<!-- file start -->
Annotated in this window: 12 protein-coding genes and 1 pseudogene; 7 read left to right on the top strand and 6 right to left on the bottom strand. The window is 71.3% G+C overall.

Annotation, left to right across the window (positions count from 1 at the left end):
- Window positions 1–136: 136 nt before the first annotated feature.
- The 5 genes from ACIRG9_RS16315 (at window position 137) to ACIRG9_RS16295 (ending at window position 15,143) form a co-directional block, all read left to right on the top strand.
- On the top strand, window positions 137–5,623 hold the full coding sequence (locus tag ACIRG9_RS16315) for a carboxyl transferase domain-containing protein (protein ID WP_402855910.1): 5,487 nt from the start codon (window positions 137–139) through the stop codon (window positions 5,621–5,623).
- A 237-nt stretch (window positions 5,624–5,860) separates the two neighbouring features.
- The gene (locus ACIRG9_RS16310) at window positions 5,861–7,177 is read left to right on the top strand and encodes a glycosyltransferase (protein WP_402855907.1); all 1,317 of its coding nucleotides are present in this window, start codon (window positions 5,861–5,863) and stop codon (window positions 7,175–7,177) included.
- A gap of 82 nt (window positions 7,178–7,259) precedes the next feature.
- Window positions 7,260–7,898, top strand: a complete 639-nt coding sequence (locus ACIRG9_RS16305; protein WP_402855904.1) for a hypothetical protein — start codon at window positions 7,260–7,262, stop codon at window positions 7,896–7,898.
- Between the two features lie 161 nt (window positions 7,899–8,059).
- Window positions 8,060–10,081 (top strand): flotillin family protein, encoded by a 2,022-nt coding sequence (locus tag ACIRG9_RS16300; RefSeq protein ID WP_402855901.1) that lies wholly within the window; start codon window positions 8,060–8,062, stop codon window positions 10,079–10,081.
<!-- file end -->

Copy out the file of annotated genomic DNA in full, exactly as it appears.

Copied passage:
Annotated in this window: 12 protein-coding genes and 1 pseudogene; 7 read left to right on the top strand and 6 right to left on the bottom strand. The window is 71.3% G+C overall.

Annotation, left to right across the window (positions count from 1 at the left end):
- Window positions 1–136: 136 nt before the first annotated feature.
- The 5 genes from ACIRG9_RS16315 (at window position 137) to ACIRG9_RS16295 (ending at window position 15,143) form a co-directional block, all read left to right on the top strand.
- On the top strand, window positions 137–5,623 hold the full coding sequence (locus tag ACIRG9_RS16315) for a carboxyl transferase domain-containing protein (protein ID WP_402855910.1): 5,487 nt from the start codon (window positions 137–139) through the stop codon (window positions 5,621–5,623).
- A 237-nt stretch (window positions 5,624–5,860) separates the two neighbouring features.
- The gene (locus ACIRG9_RS16310) at window positions 5,861–7,177 is read left to right on the top strand and encodes a glycosyltransferase (protein WP_402855907.1); all 1,317 of its coding nucleotides are present in this window, start codon (window positions 5,861–5,863) and stop codon (window positions 7,175–7,177) included.
- A gap of 82 nt (window positions 7,178–7,259) precedes the next feature.
- Window positions 7,260–7,898, top strand: a complete 639-nt coding sequence (locus ACIRG9_RS16305; protein WP_402855904.1) for a hypothetical protein — start codon at window positions 7,260–7,262, stop codon at window positions 7,896–7,898.
- Between the two features lie 161 nt (window positions 7,899–8,059).
- Window positions 8,060–10,081 (top strand): flotillin family protein, encoded by a 2,022-nt coding sequence (locus tag ACIRG9_RS16300; RefSeq protein ID WP_402855901.1) that lies wholly within the window; start codon window positions 8,060–8,062, stop codon window positions 10,079–10,081.